Here & Now's Robin Young speaks with Richard Pacelle, professor of political science at the University of Tennessee, to find some answers.
Update 1:22 p.m. via Associated Press: Israeli Prime Minister Benjamin Netanyahu on Monday urged President Barack Obama to keep tough economic sanctions on Iran in place, even as the U.S. weighs a potential warming of relations and a restart of nuclear negotiations with Tehran’s new government.
“If diplomacy is to work, those pressures must be kept in place,” Netanyahu said during an Oval Office meeting with Obama.
The two leaders met at the White House just days after Obama’s historic phone call with new Iranian President Hassan Rouhani. The call marked the first direct conversation between U.S. and Iranian leaders in more than 30 years.
Obama credited the flurry of U.S. sanctions that have crippled Iran’s economy with bringing Rouhani to the negotiating table. While he said it was important to “test diplomacy,” the president also said that Rouhani must back up his more conciliatory words with actions that give the international community confidence that Iran is not seeking to produce a nuclear weapon.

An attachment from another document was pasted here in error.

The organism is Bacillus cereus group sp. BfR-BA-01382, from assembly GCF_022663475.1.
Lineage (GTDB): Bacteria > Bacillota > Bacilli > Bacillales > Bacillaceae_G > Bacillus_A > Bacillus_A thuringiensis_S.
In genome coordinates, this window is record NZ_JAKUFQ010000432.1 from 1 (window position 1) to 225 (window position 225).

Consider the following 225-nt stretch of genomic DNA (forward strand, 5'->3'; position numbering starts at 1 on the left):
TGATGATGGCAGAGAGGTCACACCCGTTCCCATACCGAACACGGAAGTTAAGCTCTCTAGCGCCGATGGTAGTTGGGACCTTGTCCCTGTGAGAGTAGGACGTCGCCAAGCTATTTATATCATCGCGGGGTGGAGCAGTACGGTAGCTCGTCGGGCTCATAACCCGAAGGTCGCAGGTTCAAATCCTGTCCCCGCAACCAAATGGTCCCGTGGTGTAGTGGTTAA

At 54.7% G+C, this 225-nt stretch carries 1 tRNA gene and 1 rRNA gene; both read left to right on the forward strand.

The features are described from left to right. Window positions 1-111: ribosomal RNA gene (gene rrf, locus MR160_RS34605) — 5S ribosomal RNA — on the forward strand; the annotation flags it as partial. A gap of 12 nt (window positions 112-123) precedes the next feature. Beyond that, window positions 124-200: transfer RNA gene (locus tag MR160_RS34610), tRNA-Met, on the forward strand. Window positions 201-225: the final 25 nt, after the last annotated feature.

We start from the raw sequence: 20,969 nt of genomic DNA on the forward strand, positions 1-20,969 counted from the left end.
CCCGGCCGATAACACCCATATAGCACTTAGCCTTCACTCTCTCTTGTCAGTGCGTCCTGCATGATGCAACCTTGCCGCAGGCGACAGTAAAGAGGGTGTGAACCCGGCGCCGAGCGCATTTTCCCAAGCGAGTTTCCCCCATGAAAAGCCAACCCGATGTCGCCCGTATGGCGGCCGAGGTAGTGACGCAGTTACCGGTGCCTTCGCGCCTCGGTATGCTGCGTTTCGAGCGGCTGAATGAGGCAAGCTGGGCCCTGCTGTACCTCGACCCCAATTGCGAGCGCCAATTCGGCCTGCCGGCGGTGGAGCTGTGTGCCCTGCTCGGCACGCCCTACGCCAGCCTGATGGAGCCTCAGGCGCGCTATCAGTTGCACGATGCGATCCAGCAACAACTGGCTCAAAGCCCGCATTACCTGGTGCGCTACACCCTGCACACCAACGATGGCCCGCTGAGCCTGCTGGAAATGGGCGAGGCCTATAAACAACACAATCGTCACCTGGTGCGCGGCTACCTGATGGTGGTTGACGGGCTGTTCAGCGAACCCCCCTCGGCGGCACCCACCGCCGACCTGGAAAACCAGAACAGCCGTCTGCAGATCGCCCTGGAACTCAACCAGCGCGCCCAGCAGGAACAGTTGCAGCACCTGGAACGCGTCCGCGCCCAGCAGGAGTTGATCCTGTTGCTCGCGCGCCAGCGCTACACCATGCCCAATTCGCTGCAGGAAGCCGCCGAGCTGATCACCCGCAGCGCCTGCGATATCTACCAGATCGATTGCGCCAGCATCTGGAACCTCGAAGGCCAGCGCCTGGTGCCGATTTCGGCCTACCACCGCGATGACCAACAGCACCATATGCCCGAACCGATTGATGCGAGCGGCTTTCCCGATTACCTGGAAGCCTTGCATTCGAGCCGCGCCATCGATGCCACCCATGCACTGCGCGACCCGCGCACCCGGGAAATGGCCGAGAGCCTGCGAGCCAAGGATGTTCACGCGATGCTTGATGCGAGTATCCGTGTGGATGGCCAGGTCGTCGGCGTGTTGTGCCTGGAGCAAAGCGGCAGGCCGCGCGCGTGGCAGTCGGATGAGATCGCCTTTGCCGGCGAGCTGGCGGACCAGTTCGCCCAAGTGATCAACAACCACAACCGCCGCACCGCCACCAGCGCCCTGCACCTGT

“We enter into these negotiations very clear-eyed,” Obama said, adding that while he preferred a diplomatic solution, all options remain on the table, including military action.
12 p.m.: Don’t trust Iran’s diplomatic “sweet talk!” That’s the message Israeli Prime Minister Benjamin Netanyahu brings to his meeting today with President Obama.
The message comes after President Obama’s telephone conversation Friday, the first direct conversation between any top U.S. and Iranian leaders since 1979, when Iranians charged the US embassy in Tehran and held 52 Americans hostage.
Many in Israel worry that Iran’s new interest in diplomacy is a ruse meant to allow the country to continue to develop nuclear weapons. Iran has in the past made direct threats to Israel.